Village Justice Court

http://www.osc.state.ny.us/press/releases/may06/051806.htm

http://www.osc.state.ny.us/localgov/audits/2005/villages/patchogue.htm

 

Village of Patchogue Executive Summary



The Village of Patchogue (Village) is located in Suffolk County, New York. The Village provides typical government services, including a Village Justice Court (Court) that is served by an elected Village Justice (Justice) who serves on a part-time basis. The Justice’s responsibilities include: imposing, collecting, and disbursing fines and surcharges, bail, civil fees, and sometimes restitution. The Justice is required to properly account for all moneys handled by the Court and report all fines and surcharges, fees and forfeited bail collected monthly to the Office of the State Comptroller’s Bureau of Justice Court Fund (JCF) for all adjudicated cases. The Court reported receipts from fines and fees totaling over $298,000 for the fiscal year ended May 31, 2003.The Justice, whose term had commenced in April 2002, requested an audit of the Court because he was concerned about a significant decrease in revenues, the late deposit of cash receipts, and the late submission of monthly reports to the JCF.

Scope and Objectives

During this audit, we examined the financial transactions of the Court for the period June 1, 2002, through May 31, 2003.

The objective of our audit was to evaluate the Court’s financial management system to determine if moneys were properly accounted for. We focused our audit on the following questions:

  • Did the Justice Court maintain complete records of the Court’s activity and remit in a timely manner all moneys received in his official capacity to appropriate agencies or individuals?
  • Were there adequate management controls in place to provide for proper segregation of duties, and the monitoring of Court financial operations, including annual audits?

Audit Results

Our audit procedures relating to the financial records of the Court disclosed a number of significant deficiencies in the Court’s recordkeeping, management oversight, cash management and financial reporting. These deficiencies caused a number of errors and/or irregularities to have occurred and to remain undetected and uncorrected.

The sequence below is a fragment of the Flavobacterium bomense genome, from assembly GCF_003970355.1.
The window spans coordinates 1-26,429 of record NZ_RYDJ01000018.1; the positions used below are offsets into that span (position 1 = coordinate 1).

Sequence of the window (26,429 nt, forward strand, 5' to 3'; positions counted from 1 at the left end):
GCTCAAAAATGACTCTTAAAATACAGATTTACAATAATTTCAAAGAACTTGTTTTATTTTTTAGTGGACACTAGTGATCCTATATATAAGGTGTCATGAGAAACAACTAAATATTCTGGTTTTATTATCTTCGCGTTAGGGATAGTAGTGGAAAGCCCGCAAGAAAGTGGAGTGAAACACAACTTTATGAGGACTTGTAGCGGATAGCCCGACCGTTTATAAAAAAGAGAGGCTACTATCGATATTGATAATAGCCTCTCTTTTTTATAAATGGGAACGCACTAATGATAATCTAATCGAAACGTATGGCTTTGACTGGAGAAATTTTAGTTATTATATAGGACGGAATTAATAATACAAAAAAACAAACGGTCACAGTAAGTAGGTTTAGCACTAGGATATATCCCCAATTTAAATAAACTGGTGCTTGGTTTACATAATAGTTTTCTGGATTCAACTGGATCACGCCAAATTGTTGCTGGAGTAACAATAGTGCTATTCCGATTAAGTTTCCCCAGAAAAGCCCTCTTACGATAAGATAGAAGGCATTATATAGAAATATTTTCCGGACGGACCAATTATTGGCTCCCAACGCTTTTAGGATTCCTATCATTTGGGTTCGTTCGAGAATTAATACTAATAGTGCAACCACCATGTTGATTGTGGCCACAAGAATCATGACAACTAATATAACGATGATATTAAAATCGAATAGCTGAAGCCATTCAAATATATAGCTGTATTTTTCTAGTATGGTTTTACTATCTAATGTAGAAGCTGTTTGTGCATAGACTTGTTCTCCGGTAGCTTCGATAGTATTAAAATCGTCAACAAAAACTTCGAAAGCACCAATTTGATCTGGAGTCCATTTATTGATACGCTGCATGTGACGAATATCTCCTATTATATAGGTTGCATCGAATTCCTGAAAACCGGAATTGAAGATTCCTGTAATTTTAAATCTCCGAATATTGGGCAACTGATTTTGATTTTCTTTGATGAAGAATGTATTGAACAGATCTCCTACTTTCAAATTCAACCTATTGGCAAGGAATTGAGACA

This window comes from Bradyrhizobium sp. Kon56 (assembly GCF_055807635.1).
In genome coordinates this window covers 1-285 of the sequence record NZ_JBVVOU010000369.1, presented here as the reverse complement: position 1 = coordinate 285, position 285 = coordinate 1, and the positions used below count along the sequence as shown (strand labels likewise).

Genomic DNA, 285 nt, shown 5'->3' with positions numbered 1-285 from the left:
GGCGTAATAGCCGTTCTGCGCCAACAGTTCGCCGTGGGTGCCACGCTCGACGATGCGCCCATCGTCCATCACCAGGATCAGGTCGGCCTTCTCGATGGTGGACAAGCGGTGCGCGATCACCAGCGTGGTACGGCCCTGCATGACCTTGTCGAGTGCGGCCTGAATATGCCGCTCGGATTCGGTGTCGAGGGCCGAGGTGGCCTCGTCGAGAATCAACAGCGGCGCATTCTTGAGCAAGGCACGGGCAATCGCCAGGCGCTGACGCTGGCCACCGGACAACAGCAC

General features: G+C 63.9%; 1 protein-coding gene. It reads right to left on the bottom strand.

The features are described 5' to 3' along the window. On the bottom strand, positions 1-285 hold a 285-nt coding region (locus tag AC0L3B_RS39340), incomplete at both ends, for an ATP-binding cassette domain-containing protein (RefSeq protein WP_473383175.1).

Our audit disclosed the Court collected moneys that were not reflected in the Court’s records and were not turned over to the JCF. We estimated that over $37,500 in vehicle and traffic violations and Village code violations paid to the Court during fiscal year 2002-2003 were not accounted for. In addition, because press-numbered receipts or other cash records were generally not maintained for parking violation fines, we could not determine if all such fines were accounted for. We also found that records pertaining to bail receipts were inadequate.

We found that the Court had numerous internal control weaknesses. There was no inventory control of press-numbered receipts and receipts were not issued for all cash collected by the Court. In addition, bank accounts were not reconciled and cash was deposited as much as seven weeks after receipt. We found a lack of segregation of duties. The former senior Court Clerk, with only very limited oversight provided by the part-time Justice, performed virtually all of the Court’s financial duties. In addition, there was no evidence that the records and dockets of the Justice were submitted annually to the Board of Trustees for audit.

Monthly reports to the JCF were not transmitted by the tenth day of the succeeding month, as required by law. All 12 monthly reports issued for the fiscal year ended May 31, 2003, were late, some by more than four months. We also found inaccuracies in the information contained on the monthly reports. Our tests disclosed instances where receipts of fines for vehicle and traffic violations and Village code violations were not posted to monthly reports or posted inaccurately.

Due to inadequate procedures and weak internal controls, parking tickets and appearance tickets issued were not processed in a timely and accurate manner. As of October 15, 2003, a large number of parking tickets remained outstanding and unenforced, some for more than three years. In addition, we were unable to determine the total number of appearance tickets issued during the 2002-2003 fiscal year due to the inadequacy of the records and lack of controls over the inventory of appearance ticket books. Appearance tickets were issued out of numerical sequence, ticket books given to code enforcement officers were not always recorded, and code enforcement officers were not required to turn in ticket books after all tickets had been issued.

Comments of Local Officials

The results of our audit and recommendations have been discussed with Village officials and their comments, which appear in Appendix A, have been considered in preparing this report. Village officials generally agreed with our recommendations and indicated they planned to initiate corrective action.

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